The neurotoxin β-N-methylamino-L-alanine (BMAA) : Sources, bioaccumulation and extraction procedures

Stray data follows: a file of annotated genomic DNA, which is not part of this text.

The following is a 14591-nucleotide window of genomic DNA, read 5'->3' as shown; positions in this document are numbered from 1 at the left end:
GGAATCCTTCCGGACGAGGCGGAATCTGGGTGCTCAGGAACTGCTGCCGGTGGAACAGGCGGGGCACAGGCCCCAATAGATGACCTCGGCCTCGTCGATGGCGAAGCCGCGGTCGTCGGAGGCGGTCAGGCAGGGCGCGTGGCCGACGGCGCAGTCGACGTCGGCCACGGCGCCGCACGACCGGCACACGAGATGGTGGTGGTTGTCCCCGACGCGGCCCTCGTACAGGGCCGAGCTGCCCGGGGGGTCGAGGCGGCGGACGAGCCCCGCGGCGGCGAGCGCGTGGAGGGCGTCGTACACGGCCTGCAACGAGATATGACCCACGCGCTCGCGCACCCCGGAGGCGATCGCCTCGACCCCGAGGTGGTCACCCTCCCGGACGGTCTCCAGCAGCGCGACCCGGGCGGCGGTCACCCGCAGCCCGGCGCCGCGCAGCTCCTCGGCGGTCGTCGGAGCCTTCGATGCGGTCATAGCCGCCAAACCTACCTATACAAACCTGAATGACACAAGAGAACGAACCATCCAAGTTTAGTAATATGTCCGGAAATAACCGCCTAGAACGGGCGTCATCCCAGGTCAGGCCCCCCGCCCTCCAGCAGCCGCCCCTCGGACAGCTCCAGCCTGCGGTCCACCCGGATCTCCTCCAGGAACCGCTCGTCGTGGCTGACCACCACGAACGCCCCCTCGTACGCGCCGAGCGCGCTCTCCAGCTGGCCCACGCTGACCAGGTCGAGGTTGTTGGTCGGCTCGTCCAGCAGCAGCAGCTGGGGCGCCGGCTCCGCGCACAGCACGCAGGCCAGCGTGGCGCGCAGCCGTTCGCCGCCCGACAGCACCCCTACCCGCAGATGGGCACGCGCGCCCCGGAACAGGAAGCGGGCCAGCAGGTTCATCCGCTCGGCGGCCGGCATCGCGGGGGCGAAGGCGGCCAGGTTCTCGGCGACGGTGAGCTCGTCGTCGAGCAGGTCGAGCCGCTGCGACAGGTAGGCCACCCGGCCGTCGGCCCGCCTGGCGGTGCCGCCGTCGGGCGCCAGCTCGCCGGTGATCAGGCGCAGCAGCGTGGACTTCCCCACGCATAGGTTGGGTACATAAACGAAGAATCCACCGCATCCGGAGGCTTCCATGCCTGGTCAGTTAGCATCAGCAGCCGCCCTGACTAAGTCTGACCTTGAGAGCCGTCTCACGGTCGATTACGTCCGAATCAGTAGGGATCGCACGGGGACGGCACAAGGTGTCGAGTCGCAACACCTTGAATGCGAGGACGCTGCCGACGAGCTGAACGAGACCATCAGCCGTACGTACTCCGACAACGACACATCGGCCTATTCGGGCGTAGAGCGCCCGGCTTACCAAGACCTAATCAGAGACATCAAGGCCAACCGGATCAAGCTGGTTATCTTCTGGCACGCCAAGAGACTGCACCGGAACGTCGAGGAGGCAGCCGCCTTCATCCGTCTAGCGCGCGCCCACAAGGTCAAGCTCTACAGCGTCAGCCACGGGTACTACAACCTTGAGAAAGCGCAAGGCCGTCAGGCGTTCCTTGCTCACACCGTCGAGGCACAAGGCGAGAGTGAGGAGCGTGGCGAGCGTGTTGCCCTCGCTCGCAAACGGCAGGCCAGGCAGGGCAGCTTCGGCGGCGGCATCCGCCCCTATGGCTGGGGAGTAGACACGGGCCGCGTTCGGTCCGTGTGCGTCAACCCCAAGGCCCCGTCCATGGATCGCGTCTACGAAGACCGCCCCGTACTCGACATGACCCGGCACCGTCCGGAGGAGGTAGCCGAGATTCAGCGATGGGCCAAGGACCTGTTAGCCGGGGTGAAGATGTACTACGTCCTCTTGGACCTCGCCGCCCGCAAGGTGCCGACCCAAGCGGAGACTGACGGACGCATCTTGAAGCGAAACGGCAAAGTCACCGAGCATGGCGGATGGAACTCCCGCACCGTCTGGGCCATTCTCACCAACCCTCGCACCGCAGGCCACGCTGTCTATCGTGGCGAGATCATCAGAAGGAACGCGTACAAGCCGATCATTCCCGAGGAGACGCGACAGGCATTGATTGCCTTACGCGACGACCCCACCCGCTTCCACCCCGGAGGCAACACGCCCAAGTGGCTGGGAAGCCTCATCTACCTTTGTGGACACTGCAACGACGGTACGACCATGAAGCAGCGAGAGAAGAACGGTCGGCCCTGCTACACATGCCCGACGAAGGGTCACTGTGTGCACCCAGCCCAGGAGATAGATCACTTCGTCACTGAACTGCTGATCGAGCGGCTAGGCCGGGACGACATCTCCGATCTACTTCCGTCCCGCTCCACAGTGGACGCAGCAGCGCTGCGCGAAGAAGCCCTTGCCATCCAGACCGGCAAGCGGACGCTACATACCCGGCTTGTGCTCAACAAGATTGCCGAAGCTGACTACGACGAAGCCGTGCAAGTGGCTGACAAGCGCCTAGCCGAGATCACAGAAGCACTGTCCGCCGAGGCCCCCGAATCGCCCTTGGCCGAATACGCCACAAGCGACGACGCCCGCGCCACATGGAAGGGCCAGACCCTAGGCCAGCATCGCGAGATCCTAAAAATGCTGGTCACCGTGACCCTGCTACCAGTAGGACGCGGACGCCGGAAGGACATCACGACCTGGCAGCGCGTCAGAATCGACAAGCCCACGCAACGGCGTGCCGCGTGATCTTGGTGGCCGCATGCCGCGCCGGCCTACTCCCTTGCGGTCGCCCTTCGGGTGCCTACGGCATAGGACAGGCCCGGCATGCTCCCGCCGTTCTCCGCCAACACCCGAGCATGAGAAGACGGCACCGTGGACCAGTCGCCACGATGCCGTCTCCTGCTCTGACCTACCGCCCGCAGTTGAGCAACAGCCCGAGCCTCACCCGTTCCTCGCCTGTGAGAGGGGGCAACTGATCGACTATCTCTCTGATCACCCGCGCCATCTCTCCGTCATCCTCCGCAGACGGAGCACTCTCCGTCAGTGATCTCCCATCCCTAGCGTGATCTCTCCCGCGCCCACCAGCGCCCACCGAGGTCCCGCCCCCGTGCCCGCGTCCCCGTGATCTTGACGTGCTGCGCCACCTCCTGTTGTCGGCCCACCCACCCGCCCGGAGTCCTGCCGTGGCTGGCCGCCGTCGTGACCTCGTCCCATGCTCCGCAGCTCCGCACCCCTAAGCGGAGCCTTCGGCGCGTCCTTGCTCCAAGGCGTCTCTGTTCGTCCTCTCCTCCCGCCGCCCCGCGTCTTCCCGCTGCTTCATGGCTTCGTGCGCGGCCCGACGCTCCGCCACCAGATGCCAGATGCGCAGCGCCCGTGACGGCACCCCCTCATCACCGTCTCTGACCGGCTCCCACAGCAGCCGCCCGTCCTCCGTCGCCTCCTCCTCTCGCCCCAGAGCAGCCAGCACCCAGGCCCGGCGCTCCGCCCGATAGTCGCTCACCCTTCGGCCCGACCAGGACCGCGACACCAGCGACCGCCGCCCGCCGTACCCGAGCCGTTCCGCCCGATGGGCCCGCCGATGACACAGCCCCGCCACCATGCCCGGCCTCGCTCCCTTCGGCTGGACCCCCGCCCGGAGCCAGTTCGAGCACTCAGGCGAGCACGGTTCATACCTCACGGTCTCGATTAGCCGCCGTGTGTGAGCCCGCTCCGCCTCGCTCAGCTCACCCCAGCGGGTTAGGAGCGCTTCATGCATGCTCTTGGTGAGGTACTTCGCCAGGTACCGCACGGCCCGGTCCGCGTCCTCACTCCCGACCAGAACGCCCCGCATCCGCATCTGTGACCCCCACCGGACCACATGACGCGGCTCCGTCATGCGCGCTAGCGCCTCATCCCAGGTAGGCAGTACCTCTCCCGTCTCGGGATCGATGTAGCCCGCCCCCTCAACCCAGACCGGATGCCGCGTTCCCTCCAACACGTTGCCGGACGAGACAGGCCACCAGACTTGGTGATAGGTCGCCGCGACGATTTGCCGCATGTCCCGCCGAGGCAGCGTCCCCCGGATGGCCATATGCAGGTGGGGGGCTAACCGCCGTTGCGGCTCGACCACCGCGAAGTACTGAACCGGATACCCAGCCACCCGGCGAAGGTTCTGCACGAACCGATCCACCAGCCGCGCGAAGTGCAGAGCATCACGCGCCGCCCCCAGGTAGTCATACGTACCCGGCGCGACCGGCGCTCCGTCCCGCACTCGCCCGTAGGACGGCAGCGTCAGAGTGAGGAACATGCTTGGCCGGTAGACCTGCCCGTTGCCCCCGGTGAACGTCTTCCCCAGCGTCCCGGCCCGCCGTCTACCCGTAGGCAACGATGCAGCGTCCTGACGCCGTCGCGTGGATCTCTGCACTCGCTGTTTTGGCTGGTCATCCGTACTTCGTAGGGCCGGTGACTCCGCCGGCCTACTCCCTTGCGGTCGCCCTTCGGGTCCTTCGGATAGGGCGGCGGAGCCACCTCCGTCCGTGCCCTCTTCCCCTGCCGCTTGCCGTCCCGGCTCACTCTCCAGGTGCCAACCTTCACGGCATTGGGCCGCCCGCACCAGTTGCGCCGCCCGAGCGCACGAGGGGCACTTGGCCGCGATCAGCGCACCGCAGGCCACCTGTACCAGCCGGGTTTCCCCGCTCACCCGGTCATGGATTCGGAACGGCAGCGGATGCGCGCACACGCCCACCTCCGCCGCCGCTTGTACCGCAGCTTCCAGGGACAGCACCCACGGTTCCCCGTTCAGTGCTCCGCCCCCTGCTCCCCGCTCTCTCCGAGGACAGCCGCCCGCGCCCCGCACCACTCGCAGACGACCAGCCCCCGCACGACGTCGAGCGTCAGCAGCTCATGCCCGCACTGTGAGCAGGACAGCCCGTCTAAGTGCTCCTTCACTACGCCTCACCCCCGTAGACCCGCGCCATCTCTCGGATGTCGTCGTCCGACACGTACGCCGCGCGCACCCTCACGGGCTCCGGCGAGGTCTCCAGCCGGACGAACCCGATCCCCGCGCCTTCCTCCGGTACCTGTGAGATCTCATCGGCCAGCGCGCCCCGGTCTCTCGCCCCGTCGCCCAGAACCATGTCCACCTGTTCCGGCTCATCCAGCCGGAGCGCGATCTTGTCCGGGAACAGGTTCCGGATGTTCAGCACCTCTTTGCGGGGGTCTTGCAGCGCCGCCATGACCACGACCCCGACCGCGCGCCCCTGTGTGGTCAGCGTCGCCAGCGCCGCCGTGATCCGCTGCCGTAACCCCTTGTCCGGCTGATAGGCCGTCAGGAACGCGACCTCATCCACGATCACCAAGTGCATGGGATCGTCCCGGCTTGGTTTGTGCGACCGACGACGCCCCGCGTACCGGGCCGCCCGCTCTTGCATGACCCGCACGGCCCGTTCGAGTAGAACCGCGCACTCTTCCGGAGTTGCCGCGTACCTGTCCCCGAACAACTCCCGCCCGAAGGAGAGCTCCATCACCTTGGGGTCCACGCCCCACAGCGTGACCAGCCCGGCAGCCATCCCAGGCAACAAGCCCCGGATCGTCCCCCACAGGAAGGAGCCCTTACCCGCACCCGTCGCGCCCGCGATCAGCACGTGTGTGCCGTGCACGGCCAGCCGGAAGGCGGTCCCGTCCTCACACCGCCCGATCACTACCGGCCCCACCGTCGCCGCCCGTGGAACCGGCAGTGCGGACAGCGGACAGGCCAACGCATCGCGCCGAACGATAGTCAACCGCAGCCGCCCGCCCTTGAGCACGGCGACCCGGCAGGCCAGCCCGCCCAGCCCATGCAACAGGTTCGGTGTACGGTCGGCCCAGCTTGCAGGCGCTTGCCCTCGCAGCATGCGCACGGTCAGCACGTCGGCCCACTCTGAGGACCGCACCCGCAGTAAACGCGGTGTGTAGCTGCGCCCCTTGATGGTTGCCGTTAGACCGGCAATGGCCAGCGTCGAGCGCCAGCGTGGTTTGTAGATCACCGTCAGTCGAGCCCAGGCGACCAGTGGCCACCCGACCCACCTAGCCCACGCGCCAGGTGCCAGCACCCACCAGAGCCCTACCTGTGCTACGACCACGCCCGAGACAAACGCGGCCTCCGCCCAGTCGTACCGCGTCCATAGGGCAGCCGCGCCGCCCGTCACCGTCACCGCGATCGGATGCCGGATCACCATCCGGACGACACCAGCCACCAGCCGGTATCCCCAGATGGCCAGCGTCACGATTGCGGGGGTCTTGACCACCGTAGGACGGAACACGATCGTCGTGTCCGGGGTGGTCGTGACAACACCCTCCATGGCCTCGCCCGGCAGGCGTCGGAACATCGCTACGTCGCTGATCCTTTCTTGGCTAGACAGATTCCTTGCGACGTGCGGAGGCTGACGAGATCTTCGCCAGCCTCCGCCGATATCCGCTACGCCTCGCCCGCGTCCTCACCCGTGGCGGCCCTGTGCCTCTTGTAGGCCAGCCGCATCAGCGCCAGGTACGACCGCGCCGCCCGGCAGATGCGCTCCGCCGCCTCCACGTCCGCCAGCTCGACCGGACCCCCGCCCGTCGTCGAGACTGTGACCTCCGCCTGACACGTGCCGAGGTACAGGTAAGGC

Abstract: β-methylamino-L-alanine (BMAA) is a neurotoxin linked to neurodegeneration, which is manifested in the devastating human diseases amyotrophic lateral sclerosis, Alzheimer’s and Parkinson’s disease. This neurotoxin is known to be produced by almost all tested species within the cyanobacterial phylum including free living as well as the symbiotic strains. The global distribution of the BMAA producers ranges from a terrestrial ecosystem on the Island of Guam in the Pacific Ocean to an aquatic ecosystem in Northern Europe, the Baltic Sea, where annually massive surface blooms occur. BMAA had been shown to accumulate in the Baltic Sea food web, with highest levels in the bottom dwelling fish-species as well as in mollusks.One of the aims of this thesis was to test the bottom-dwelling bioaccumulation hypothesis by using a larger number of samples allowing a statistical evaluation. Hence, a large set of fish individuals from the lake Finjasjön, were caught and the BMAA concentrations in different tissues were related to the season of catching, fish gender, total weight and species. The results reveal that fish total weight and fish species were positively correlated with BMAA concentration in the fish brain. Therefore, significantly higher concentrations of BMAA in the brain were detected in plankti-benthivorous fish species and heavier (potentially older) individuals.Another goal was to investigate the potential production of BMAA by other phytoplankton organisms. Therefore, diatom cultures were investigated and confirmed to produce BMAA, even in higher concentrations than cyanobacteria. All diatom cultures studied during this thesis work were show to contain BMAA, as well as one dinoflagellate species. This might imply that the environmental spread of BMAA in aquatic ecosystems is even higher than previously thought.Earlier reports on the concentration of BMAA in different organisms have shown highly variable results and the methods used for quantification have been intensively discussed in the scientific community. In the most recent studies, liquid chromatography-tandem mass spectrometry (LC-MS/MS) has become the instrument of choice, due to its high sensitivity and selectivity. Even so, different studies show quite variable concentrations of BMAA. In this thesis, three of the most common BMAA extraction protocols were evaluated in order to find out if the extraction could be one of the sources of variability. It was found that the method involving precipitation of proteins using trichloroacetic acid gave the best performance, complying with all in-house validation criteria. However, extractions of diatom and cyanobacteria cultures with this validated method and quantified using LC-MS/MS still resulted in variable BMAA concentrations, which suggest that also biological reasons contribute to the discrepancies.The current knowledge on the environmental factors that can induce or reduce BMAA production is still limited. In cyanobacteria, production of BMAA was earlier shown to be negative correlated with nitrogen availability – both in laboratory cultures as well as in natural populations. Based on this observation, it was suggested that in unicellular non-diazotrophic cyanobacteria, BMAA might take part in nitrogen metabolism. In order to find out if BMAA has a similar role in diatoms, BMAA was added to two diatom species in culture, in concentrations corresponding to those earlier found in the diatoms. The results suggest that BMAA might induce a nitrogen starvation signal in diatoms, as was earlier observed in cyanobacteria. However, diatoms recover shortly by the extracellular presence of excreted ammonia. Thus, also in diatoms, BMAA might be involved in the nitrogen balance in the cell.
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